Sailor stranded on Abrolhos Islands until wild weather clears

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Adam PoulsenGeraldton Guardian
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Geraldton Volunteer Marine Rescue Group communications officer Ian Beard kept a listening watch on the stricken sailor last night.
Camera IconGeraldton Volunteer Marine Rescue Group communications officer Ian Beard kept a listening watch on the stricken sailor last night. Credit: Adam Poulsen, The Geraldton Guardian

A recreational sailor will likely spend the next few days stranded in the Abrolhos Islands after he became caught up in last night’s storm.

Geraldton Volunteer Marine Rescue Group communications manager Ian Beard said the man feared for his safety after his mooring ropes broke at the Guano Jetty on Pelsaert Island.

“The yacht was swinging around fairly hard in the night,” Mr Beard said.

“He had broken the fair lead off the front of his yacht, so the ropes were fraying as it was swinging around.”

The Abrolhos Islands were battered with wind gusts of up to 100km/h last night, according to the Bureau of Meteorology.

The stricken sailor used a satellite phone to contact his mother, who then made an emergency call to the rescue group just before 10pm last night.

“After a fair bit of effort, we managed to contact with him on the radio through our repeater channel, and we just kept a listening watch on him until about midnight,” Mr Beard said.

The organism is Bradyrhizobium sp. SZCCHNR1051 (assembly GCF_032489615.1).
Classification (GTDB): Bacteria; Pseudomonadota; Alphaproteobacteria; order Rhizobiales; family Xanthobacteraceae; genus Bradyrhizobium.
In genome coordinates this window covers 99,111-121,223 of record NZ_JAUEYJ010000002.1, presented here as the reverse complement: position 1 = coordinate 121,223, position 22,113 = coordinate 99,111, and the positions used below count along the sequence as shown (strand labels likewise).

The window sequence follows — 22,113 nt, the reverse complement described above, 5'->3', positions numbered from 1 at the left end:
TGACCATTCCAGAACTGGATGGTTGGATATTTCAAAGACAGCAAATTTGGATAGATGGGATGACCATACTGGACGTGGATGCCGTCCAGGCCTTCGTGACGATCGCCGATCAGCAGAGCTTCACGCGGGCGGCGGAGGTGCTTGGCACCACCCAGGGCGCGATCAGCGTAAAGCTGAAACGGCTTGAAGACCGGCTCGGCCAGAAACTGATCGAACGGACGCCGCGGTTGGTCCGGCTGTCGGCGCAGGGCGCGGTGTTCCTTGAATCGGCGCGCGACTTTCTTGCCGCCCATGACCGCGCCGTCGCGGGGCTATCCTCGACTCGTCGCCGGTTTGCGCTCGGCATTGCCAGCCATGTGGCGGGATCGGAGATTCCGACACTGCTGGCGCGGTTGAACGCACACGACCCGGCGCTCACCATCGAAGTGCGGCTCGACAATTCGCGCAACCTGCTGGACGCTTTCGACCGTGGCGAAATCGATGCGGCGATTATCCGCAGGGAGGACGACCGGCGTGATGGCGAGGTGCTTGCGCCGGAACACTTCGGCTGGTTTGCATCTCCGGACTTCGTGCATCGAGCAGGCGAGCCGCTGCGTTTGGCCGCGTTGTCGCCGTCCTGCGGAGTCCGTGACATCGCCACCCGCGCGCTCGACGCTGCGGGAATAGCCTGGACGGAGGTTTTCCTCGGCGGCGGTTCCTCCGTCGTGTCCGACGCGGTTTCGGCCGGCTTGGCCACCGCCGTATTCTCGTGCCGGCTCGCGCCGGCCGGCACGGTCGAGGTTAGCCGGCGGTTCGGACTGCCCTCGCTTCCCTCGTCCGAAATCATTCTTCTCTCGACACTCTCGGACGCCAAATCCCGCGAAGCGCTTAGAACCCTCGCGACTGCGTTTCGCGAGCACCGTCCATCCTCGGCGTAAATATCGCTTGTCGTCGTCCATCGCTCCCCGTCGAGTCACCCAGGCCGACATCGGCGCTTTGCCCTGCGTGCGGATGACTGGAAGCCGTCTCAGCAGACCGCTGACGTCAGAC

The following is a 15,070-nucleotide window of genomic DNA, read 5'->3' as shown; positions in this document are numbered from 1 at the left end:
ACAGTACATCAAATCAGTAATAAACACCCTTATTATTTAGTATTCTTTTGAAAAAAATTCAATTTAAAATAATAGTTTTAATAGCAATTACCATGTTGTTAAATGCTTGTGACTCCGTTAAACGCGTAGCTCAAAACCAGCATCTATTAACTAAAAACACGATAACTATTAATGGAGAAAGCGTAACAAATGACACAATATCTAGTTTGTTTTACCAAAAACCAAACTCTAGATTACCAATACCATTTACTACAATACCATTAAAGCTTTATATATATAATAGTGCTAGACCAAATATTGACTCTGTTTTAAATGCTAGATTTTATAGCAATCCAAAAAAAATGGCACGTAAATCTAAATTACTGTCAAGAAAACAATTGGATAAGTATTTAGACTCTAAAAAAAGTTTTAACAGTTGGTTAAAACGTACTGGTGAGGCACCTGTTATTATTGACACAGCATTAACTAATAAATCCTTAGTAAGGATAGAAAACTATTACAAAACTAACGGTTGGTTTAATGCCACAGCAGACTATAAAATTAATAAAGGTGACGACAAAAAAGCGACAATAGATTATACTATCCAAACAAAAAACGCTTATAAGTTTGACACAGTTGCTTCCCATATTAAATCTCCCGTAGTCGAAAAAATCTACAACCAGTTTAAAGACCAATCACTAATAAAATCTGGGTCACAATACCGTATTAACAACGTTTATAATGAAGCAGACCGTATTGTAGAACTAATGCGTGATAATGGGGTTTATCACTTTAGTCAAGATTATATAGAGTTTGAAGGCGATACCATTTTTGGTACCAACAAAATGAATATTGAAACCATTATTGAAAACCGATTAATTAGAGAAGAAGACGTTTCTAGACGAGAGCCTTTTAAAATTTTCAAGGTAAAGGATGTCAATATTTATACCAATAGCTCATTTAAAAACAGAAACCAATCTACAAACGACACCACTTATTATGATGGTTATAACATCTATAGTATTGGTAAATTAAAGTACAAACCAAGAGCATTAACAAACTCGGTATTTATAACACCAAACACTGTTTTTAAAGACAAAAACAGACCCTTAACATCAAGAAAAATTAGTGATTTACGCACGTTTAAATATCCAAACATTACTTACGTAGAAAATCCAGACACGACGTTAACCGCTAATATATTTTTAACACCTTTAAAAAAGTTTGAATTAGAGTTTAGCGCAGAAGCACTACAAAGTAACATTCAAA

“Then Fremantle Water Police managed to get onto the same frequency and they looked after him until daybreak.”

With the Bureau of Meteorology forecasting up to a 6m swell today and a 5-7m swell for the Geraldton coast tomorrow, Mr Beard said sending a rescue vessel was out of the question until weather conditions cleared.

A surfer takes to the water at Geraldton foreshore today, after a strong cold front whipped up the swell overnight.
Camera IconA surfer takes to the water at Geraldton foreshore today, after a strong cold front whipped up the swell overnight. Credit: Gavin Box, The Geraldton Guardian

Mr Beard said the sailor was safe and had plenty of food and water in the meantime.

He said the man had possibly been unaware of the storm until it was too late, because his yacht was equipped only with a very high frequency radio.

“He wouldn’t have been able to hear the weather reports because the very high frequency doesn’t go out that far,” Mr Beard said.

Mr Beard urged boaters and sailors to stay off the water until the weather cleared and familiarise themselves with the repeater channel network that operates along the coast on very high frequency.

“Within 50 nautical miles of the coast, just about anywhere – especially on the west coast – you should be able to pick up a repeater, and they are all monitored 24/7,” he said.

“We put the weather reports out on the repeater at Rat Island and the one at the Moresby Ranges three times a day.”

Mr Beard said the Rat Island repeater could be accessed on VHF channel 81 and the Moresby Range repeater on VHF channel 82.

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